Four divers from the Oregon Coast Aquarium surveyed the southwest tip of the LNG tank peninsula. They found the invasive tunicate Molgula manhattensis growing abundantly on the bottom of the spud barge moored there.
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Report from John and Lorne. Beginning on the north side of the barge, they swam the perimeter observing invasive sponge and macro-algae growing well in the sunlight with native YOY rockfish sheltering in the habitat. Ducking under two thirds of the way out, the divers found the fouling community on the underside of the barge dominated by what they thought to be hydroids gowing on and among many Molgula. Invasive sponge and mussels were prominent but lesser in number.
Molgula grew some dozen in each clump with many individuals scattered closely by. With smaller ones also apparent, the larger specimens ranged from 14 mm to 24 mm measured transversely. The divers saw the tunicate everywhere they checked under the barge. Despite Molgula being common in Coos Bay to the south, this represents the first sighting in Yaquina Bay in five underwater surveys and several above water marina inspections.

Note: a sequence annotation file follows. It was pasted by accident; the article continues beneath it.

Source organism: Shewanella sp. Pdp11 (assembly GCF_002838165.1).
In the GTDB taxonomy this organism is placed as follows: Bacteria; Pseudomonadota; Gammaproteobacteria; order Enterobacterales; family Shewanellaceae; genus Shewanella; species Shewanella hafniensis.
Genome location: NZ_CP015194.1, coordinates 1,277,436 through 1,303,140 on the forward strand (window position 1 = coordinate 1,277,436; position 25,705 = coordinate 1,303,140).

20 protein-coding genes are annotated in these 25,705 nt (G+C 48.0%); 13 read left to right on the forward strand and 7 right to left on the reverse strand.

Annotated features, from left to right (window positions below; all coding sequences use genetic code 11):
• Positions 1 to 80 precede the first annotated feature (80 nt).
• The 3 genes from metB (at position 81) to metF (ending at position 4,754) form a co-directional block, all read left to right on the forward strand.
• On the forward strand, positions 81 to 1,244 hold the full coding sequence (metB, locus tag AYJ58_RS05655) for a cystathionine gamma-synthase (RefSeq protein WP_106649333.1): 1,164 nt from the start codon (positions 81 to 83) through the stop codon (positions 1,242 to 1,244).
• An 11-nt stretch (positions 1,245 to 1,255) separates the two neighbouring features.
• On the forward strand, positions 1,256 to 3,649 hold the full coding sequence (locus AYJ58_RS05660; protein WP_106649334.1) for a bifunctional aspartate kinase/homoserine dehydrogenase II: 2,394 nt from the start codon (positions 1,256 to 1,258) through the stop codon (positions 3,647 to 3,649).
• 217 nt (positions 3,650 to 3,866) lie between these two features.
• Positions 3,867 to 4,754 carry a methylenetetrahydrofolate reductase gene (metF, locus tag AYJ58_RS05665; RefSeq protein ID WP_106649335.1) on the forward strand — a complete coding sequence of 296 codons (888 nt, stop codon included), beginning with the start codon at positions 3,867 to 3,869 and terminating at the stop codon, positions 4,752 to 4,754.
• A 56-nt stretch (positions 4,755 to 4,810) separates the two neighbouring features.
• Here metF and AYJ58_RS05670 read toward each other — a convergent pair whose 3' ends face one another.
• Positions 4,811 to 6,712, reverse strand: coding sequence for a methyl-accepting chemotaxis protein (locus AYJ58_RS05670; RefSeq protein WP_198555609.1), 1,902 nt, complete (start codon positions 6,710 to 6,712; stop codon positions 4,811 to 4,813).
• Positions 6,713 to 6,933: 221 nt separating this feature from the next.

What appears to be pilings, the "spuds" were clean, not surprising as the spud barge lowers these from the hull to moor itself.
Proceeding south along the riprap, John and Lorne found the rocky substrate to be largely limited to the intertidal. Macro-algae predominated. Two native monkeyface pricklebacks hid in crevices. The divers neglected to check clumps of eelgrass for fouling tunicates.
Bruce and Nate surveyed from the point eastward, likewise finding mostly macro-algae. They descended to twenty feet in their search.
Aquarium staff participating in this survey were Nate Carpenter, aquarist, surveying, and Vallorie Hodges, dive safety officer, tending. Aquarium volunteers John Estabrook, Bruce Hansen, and Lorne Curran surveyed, with Dylan Curran tending.